My first year in Alpha was an exercise in unproductive labor for twelve hours a day, four days a week, eight hours on Friday and five hours on Saturday. I was working for some of the same people I’d worked with before and going around in more circles than I had ever gone around in. Jim McBain, the Clay Modeling Manager I started with in ’77 was once again my Clay Modeling Manager. Although a man named Ray Everts was the Studio Executive, his boss was my former Studio Executive Fritz Mayhew. Dave Turner was one of two Design Managers, the men who made the hour-by-hour changes in design. Turner’s role in the operation, all by itself, guaranteed that we wouldn’t begin to get anything done until someone set a date for completion.  

A bright spot for me in the designer lineup was my old friend Nehemiah Amaker. This was the first time I’d ever been assigned to a studio in Ford Motor Co. with another black professional and so far Nehemiah was the only one who had made visible contributions to the program. He designed the headlights and taillights for the Ford and the Mercury that would become the ’86 Ford Taurus and the Mercury Sable. Between the front and rear of both vehicles we still had a potato.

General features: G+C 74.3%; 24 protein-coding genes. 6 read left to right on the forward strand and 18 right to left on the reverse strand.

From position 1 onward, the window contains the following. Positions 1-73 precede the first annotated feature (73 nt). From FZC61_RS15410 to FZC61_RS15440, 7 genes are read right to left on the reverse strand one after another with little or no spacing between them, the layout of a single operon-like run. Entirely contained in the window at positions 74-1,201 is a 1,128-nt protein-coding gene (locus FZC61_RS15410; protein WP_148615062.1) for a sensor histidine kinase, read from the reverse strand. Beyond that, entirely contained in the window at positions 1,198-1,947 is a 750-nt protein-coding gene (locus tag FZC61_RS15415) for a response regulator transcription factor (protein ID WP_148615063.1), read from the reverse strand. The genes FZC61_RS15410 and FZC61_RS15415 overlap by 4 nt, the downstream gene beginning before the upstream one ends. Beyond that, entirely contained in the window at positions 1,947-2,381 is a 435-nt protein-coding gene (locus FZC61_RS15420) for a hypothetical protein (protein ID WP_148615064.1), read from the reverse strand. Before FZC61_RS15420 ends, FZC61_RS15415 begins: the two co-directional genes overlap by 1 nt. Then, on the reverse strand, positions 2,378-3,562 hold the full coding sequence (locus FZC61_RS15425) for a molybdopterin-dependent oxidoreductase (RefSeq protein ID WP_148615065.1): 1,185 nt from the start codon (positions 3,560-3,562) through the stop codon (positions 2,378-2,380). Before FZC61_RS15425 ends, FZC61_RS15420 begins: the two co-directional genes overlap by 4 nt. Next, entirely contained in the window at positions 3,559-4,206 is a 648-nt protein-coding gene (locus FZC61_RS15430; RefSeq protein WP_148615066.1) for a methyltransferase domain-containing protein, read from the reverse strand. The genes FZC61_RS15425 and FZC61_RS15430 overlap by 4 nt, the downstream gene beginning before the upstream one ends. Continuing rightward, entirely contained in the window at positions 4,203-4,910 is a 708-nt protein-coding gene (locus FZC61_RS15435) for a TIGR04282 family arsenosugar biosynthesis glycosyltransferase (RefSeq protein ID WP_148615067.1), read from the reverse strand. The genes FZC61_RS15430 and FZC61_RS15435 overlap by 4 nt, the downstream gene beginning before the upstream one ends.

Two of the biggest contributions to the program’s eventual success came from Jack Telnack and Ray Everts.  

Jack determined that the Ford and the Mercury would have distinctive identities apart from their front and rear ends. The Ford would have the Ford oval as an integral part of the design and the Mercury would have a new emblem, a stylized “M” that we would come to call “the flying M.” The body sides would be similar enough to tell that they belonged in the same family but different enough to tell them apart at a glance.